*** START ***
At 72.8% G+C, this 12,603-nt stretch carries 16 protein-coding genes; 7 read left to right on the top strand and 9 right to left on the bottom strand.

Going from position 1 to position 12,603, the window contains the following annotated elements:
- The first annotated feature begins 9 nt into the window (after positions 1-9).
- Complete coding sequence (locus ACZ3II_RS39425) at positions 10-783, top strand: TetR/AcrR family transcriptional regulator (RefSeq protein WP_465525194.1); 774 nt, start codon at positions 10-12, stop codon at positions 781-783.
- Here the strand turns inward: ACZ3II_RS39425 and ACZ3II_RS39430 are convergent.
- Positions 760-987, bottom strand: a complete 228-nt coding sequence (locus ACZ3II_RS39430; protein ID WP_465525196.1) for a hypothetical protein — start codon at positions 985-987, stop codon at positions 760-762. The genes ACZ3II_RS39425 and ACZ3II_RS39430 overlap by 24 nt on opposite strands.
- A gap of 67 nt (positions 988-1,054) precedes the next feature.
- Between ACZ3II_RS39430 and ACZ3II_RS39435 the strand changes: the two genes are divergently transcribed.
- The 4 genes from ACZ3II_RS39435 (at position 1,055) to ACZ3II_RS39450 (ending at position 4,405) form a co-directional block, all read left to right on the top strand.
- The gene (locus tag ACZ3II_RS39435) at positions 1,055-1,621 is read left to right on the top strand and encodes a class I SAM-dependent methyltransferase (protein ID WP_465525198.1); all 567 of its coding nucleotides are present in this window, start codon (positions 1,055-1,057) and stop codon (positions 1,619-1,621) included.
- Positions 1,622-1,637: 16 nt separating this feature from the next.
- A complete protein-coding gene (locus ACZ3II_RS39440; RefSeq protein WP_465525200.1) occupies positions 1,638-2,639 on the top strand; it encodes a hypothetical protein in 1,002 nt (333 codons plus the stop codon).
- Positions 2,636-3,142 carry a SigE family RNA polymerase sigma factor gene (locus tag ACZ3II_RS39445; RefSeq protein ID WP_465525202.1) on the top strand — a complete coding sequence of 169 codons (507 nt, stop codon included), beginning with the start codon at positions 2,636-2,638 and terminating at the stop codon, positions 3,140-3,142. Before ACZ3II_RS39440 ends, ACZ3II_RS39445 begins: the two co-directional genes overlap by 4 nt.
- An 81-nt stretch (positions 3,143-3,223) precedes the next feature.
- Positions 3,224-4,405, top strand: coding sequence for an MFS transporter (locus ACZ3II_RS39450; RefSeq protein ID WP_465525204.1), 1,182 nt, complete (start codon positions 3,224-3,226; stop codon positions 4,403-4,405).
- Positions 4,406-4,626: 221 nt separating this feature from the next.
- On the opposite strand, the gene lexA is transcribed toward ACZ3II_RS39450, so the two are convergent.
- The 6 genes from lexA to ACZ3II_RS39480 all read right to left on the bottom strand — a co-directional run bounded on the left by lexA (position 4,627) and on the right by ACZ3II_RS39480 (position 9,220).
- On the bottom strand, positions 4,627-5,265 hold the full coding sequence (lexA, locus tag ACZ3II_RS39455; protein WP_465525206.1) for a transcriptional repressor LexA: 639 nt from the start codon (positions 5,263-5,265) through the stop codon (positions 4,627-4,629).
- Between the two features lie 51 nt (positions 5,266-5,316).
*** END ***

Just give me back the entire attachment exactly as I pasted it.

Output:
At 72.8% G+C, this 12,603-nt stretch carries 16 protein-coding genes; 7 read left to right on the top strand and 9 right to left on the bottom strand.

Going from position 1 to position 12,603, the window contains the following annotated elements:
- The first annotated feature begins 9 nt into the window (after positions 1-9).
- Complete coding sequence (locus ACZ3II_RS39425) at positions 10-783, top strand: TetR/AcrR family transcriptional regulator (RefSeq protein WP_465525194.1); 774 nt, start codon at positions 10-12, stop codon at positions 781-783.
- Here the strand turns inward: ACZ3II_RS39425 and ACZ3II_RS39430 are convergent.
- Positions 760-987, bottom strand: a complete 228-nt coding sequence (locus ACZ3II_RS39430; protein ID WP_465525196.1) for a hypothetical protein — start codon at positions 985-987, stop codon at positions 760-762. The genes ACZ3II_RS39425 and ACZ3II_RS39430 overlap by 24 nt on opposite strands.
- A gap of 67 nt (positions 988-1,054) precedes the next feature.
- Between ACZ3II_RS39430 and ACZ3II_RS39435 the strand changes: the two genes are divergently transcribed.
- The 4 genes from ACZ3II_RS39435 (at position 1,055) to ACZ3II_RS39450 (ending at position 4,405) form a co-directional block, all read left to right on the top strand.
- The gene (locus tag ACZ3II_RS39435) at positions 1,055-1,621 is read left to right on the top strand and encodes a class I SAM-dependent methyltransferase (protein ID WP_465525198.1); all 567 of its coding nucleotides are present in this window, start codon (positions 1,055-1,057) and stop codon (positions 1,619-1,621) included.
- Positions 1,622-1,637: 16 nt separating this feature from the next.
- A complete protein-coding gene (locus ACZ3II_RS39440; RefSeq protein WP_465525200.1) occupies positions 1,638-2,639 on the top strand; it encodes a hypothetical protein in 1,002 nt (333 codons plus the stop codon).
- Positions 2,636-3,142 carry a SigE family RNA polymerase sigma factor gene (locus tag ACZ3II_RS39445; RefSeq protein ID WP_465525202.1) on the top strand — a complete coding sequence of 169 codons (507 nt, stop codon included), beginning with the start codon at positions 2,636-2,638 and terminating at the stop codon, positions 3,140-3,142. Before ACZ3II_RS39440 ends, ACZ3II_RS39445 begins: the two co-directional genes overlap by 4 nt.
- An 81-nt stretch (positions 3,143-3,223) precedes the next feature.
- Positions 3,224-4,405, top strand: coding sequence for an MFS transporter (locus ACZ3II_RS39450; RefSeq protein ID WP_465525204.1), 1,182 nt, complete (start codon positions 3,224-3,226; stop codon positions 4,403-4,405).
- Positions 4,406-4,626: 221 nt separating this feature from the next.
- On the opposite strand, the gene lexA is transcribed toward ACZ3II_RS39450, so the two are convergent.
- The 6 genes from lexA to ACZ3II_RS39480 all read right to left on the bottom strand — a co-directional run bounded on the left by lexA (position 4,627) and on the right by ACZ3II_RS39480 (position 9,220).
- On the bottom strand, positions 4,627-5,265 hold the full coding sequence (lexA, locus tag ACZ3II_RS39455; protein WP_465525206.1) for a transcriptional repressor LexA: 639 nt from the start codon (positions 5,263-5,265) through the stop codon (positions 4,627-4,629).
- Between the two features lie 51 nt (positions 5,266-5,316).